data "aws_vpc" "default" {
    default = true

Then to use that data elsewhere, you can just reference it using the data. prefix.

🧐 Checks and balances

The above pointers should give you most of what you need to dive into your actual codebase. Specifics will vary based on the specific providers used and the infrastructure types being defined, but that will relate to your specific use case or application. Hopefully you’ll have a sense of that prior to approaching the codebase and those two things together will allow you to do a bit of detective work as to what’s going on.

At a certain point you’ll maybe start changing things. At that point it’s worth learning two extra commands that will check that what you’re writing is proper HCL.

  • terraform fmt — This is the same command as is used in Golang to format the files and ensure that everything follows the same canonical format and style. Running the command will auto-format the spacing and potentially make many other minor tweaks. Get into the habit of running this before you commit any updates to your repository.
  • terraform validate — This checks that your local files are all valid and don’t violate any syntax or consistency rules. It’s something that will also happen when you run terraform apply or terraform plan but sometimes you might just want to validate your local code.

🗺️ Overview tricks

There are some other commands and tools that can help you if you’re dealing with a particularly unwieldy codebase, listed in no particular order.

📦 Listing State

The terraform state list command shows the resource addresses for every resource Terraform knows about in a configuration, optionally filtered by partial resource address.

These values are managed and stored in a terraform.tfstate file which is either stored locally or in a shared location (perhaps inside an S3 bucket that your team all have configured to connect to). I won’t get into all the details that surround how to handle state (shared or otherwise); for that, see chapter 3 of Brikman’s excellent Terraform Up & Running.

The CLI command is your way to access information about resources without needing to wade through the raw state file itself, and might be interesting to inspect at some point once you have something deployed.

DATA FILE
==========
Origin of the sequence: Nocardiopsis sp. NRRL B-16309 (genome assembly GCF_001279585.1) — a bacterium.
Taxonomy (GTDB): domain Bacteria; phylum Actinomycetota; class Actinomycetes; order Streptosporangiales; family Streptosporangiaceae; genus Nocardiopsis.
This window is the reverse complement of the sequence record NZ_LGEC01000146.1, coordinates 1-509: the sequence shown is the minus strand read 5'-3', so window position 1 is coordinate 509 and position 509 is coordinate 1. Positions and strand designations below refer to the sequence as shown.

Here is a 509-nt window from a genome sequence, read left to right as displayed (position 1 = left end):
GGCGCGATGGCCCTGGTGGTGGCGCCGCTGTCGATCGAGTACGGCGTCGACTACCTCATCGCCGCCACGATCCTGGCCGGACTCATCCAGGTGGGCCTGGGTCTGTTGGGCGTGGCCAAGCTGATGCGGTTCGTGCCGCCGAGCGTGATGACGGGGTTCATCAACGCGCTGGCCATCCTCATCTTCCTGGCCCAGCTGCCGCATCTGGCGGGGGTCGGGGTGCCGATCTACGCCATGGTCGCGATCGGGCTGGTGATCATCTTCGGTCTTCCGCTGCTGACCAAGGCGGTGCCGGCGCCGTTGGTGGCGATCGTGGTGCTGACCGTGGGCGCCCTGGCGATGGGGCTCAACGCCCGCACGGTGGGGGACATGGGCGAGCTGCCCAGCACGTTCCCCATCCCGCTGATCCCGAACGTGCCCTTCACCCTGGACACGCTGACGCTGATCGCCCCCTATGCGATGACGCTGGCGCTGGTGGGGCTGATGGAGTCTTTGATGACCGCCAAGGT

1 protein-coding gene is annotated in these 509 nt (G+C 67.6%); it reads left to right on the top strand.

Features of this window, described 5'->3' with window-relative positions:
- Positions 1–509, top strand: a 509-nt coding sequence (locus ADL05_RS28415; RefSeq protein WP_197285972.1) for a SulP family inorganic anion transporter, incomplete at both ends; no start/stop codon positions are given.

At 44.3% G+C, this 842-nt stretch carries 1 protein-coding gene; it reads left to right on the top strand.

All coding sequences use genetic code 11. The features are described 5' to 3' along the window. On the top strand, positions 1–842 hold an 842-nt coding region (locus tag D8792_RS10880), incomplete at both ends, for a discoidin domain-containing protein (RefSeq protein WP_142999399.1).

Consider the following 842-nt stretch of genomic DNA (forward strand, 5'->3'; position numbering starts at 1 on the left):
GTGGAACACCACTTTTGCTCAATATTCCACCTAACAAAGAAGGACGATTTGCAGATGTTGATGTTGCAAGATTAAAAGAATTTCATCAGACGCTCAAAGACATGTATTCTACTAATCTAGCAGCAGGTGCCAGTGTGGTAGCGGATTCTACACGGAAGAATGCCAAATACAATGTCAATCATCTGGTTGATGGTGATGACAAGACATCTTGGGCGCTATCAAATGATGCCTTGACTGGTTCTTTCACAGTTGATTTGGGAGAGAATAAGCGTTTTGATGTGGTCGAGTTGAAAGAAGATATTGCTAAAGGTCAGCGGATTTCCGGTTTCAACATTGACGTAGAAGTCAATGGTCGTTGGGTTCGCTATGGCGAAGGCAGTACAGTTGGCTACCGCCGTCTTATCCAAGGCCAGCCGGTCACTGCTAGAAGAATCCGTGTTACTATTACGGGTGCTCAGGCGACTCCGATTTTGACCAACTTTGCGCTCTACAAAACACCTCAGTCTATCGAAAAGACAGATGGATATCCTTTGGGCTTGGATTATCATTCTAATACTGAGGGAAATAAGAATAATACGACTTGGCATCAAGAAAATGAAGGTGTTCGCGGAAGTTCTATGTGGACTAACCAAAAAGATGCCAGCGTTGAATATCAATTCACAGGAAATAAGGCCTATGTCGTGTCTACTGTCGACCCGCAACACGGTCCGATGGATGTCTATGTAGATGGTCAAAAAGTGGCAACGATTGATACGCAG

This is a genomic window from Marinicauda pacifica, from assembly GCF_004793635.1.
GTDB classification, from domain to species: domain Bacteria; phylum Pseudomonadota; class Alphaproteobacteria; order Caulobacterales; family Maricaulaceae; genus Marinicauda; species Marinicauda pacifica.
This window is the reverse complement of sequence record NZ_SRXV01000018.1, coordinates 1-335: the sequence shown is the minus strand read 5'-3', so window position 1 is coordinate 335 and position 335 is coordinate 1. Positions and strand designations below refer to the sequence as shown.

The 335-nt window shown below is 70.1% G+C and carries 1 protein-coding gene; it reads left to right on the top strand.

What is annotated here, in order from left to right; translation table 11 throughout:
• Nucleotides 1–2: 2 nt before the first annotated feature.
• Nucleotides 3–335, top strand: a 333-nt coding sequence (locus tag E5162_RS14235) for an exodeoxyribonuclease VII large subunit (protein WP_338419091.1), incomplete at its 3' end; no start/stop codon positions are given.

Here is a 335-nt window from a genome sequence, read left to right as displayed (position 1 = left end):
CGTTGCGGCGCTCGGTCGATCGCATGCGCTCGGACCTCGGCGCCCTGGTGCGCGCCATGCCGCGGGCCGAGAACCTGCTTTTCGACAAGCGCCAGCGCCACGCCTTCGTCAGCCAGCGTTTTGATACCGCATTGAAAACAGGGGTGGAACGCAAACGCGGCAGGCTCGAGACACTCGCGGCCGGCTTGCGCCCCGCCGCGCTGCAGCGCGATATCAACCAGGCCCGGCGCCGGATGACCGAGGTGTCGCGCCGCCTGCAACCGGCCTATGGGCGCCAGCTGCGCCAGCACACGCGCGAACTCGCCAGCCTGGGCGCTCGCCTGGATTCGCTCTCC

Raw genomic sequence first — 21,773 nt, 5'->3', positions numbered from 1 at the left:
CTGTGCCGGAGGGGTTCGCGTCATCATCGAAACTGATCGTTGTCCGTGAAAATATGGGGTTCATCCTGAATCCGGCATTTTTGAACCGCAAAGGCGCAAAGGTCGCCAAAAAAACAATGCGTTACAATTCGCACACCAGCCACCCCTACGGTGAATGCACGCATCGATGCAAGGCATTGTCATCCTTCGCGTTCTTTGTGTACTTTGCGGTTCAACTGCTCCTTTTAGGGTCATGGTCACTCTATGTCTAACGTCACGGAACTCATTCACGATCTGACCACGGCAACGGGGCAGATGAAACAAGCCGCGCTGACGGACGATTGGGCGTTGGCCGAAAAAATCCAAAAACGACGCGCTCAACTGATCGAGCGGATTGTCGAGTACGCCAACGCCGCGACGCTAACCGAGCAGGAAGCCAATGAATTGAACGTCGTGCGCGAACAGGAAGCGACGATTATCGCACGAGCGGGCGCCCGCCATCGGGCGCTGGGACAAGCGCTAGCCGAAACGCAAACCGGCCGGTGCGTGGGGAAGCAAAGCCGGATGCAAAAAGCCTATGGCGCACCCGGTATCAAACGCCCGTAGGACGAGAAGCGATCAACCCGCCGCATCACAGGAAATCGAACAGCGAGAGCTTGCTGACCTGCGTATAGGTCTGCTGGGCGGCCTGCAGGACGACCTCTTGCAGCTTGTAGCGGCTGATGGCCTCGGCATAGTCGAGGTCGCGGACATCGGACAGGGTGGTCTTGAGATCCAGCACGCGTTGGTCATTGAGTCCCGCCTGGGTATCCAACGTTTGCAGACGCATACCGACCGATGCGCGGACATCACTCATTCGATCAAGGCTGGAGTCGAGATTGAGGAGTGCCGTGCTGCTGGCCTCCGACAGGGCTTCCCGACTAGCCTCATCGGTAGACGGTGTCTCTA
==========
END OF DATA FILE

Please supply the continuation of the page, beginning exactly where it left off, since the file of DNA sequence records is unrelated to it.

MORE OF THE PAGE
📈 Graphing your infrastructure

To view a diagram of the infrastructure defined in your code, run the following:

terraform graph -draw-cycles | dot -Tpng > graph.png

You’ll probably also need Graphviz to be installed for this to work.

This will create a PNG file which allows you to visualise the infrastructure defined in all your terraform code. For simple deployments this can be useful, but in my case this was less useful, as you can see from the following section of the image:

Part of a terraform graph output

As with all these things, try it out and see if it works for you. You can also just export the data in other formats and manipulate them using your preferred graph data structure visualisation tools.

You can also use something like the terraform graph beautifier to make it more comprehensible.

📄 Auto-generated deployment documentation

If you’re lucky and whoever wrote the terraform code has taken care to write descriptions for variables and the various modules being used, the next tool might prove quite useful. terraform-docs is a way to generate module documentation via a CLI command. Once you’ve installed it, running the following will give you a markdown file that you can preview to learn more about your codebase:

terraform-docs markdown . --output-file docs.md

An example of output from terraform-docs

The file that gets output links to the code and underlying files, so it’s a handy way to sort through exactly what is defined from your root module. I’ve personally found this to be really useful and it’s even more so if the description parameters are defined.


I wrote this mostly as a reference and an excuse to learn about the topic myself. I hope it might be useful for someone else who is diving into a new codebase without much terraform experience. If you have any other tips or experience with this, please do use the comments below to make those suggestions!

[Many thanks to Suvash, Jayesh, and the commenters over on this invaluable reddit thread for ideas and guidance.]